message 8: by Michael (new)

Michael Barakiva Kaje wrote: "I've moved this to the Book of the Month folder for the moment so people will see it."

Thanks - I'm still figuring out how to navigate the wonderful world of Goodreads.


message 9: by Michael (new)

Michael Barakiva Iuri wrote: "I just finished the book (for real, five minutes ago) and I'm still awnnn-ing to all the cute stuff on it.
I'd never had any real contact with Armenian culture before (I'm always saying we don't te..."


Iuri - thanks so much for your kind words. I don't know if you know this, but OMG has just been picked up by LeYa Brazil, so it'll be translated in Portuguese and released some time soon (I don't know exactly when, actually).

I've never been to Brazil, but my husband says that Rio is one of the greatest cities of the world and we're dying to visit. I also directed a beautiful play called The Clean House by Sarah Ruhl that has a Brazilian maid that speaks in Portuguese for much of the play - the play opens with her delivering a long joke in Portuguese. So hopefully, I can use the OMG book launch to visit your country!


message 10: by Iuri (new)

Iuri (iuriau) | 31 comments Michael wrote: "Iuri wrote: "I just finished the book (for real, five minutes ago) and I'm still awnnn-ing to all the cute stuff on it.
I'd never had any real contact with Armenian culture before (I'm always sayin..."


This is great news, in fact! Since John Green's novel got a big of a hit here, the editors are starting to open up a little to LGBT YA. We finally had David Levithan's "Boy Meets Boy" released here last month, and we're probably having "Naomi and Eli's" as well.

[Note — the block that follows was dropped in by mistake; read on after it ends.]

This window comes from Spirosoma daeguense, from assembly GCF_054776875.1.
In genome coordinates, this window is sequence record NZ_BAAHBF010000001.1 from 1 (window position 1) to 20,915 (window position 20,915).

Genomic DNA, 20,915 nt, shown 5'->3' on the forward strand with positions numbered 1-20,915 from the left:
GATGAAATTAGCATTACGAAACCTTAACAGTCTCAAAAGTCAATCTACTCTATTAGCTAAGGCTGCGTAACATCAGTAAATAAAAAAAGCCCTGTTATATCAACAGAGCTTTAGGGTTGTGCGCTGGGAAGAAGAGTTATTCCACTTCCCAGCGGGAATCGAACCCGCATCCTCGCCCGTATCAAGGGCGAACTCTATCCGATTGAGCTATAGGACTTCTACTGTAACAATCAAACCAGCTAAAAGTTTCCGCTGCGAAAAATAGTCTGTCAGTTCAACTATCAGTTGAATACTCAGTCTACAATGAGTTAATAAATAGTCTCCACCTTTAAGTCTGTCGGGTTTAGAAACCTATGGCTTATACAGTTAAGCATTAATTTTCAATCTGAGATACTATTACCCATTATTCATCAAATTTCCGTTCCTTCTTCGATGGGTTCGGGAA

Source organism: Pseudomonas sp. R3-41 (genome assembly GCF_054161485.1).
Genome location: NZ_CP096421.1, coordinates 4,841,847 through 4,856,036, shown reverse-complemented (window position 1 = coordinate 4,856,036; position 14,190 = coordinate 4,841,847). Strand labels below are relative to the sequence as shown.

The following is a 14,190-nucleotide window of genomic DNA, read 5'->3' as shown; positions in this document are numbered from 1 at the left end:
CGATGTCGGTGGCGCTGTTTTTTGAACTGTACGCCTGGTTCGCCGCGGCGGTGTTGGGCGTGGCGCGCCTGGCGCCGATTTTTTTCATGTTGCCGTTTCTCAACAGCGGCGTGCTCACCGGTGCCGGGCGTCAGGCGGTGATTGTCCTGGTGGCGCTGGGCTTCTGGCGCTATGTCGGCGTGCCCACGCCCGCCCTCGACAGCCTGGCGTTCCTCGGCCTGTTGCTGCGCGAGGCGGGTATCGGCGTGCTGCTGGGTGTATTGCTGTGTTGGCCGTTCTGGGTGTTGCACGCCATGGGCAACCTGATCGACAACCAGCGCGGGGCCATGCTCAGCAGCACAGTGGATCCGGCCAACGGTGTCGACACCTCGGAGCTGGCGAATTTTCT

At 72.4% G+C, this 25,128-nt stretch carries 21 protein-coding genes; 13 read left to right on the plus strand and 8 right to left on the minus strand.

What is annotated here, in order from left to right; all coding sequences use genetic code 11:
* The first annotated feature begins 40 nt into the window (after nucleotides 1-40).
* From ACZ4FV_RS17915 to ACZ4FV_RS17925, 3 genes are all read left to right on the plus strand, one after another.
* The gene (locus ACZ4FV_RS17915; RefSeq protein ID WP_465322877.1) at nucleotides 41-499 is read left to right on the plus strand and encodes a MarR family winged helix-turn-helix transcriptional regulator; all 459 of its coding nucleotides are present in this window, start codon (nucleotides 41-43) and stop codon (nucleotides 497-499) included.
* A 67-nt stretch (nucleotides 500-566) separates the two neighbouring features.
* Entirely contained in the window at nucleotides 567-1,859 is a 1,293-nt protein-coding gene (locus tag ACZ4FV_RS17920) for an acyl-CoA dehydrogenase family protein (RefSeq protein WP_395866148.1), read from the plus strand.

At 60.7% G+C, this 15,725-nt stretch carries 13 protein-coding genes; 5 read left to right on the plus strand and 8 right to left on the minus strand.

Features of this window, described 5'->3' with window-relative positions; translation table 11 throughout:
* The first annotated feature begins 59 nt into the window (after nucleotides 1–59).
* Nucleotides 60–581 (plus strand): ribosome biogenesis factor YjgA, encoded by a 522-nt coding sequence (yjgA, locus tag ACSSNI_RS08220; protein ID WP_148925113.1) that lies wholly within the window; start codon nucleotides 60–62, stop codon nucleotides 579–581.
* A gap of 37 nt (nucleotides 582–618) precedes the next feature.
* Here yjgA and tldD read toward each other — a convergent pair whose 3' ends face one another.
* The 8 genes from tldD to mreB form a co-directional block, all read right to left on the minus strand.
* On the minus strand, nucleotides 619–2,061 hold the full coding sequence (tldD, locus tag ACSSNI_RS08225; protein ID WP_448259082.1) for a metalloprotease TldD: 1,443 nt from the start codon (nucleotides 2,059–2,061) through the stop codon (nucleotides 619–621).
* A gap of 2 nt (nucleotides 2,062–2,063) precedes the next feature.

Not many people read or speak English here, so it's important to have Portuguese versions of good books. I write my stories mainly in English, but I'm Always worrying to translate it sometime.

A bunch of my friends are going to be thrilled to know OMG is coming to us! And you totally should come here and hang out with us Brazilian folks!


message 11: by Michael (new)

Michael Barakiva Iuri wrote: "Michael wrote: "Iuri wrote: "I just finished the book (for real, five minutes ago) and I'm still awnnn-ing to all the cute stuff on it.
I'd never had any real contact with Armenian culture before (..."


Thanks, Iuri. I met another wonderful reader on this site from Brazil, so maybe I'll come down and make you guys show me and my husband around your beautiful country!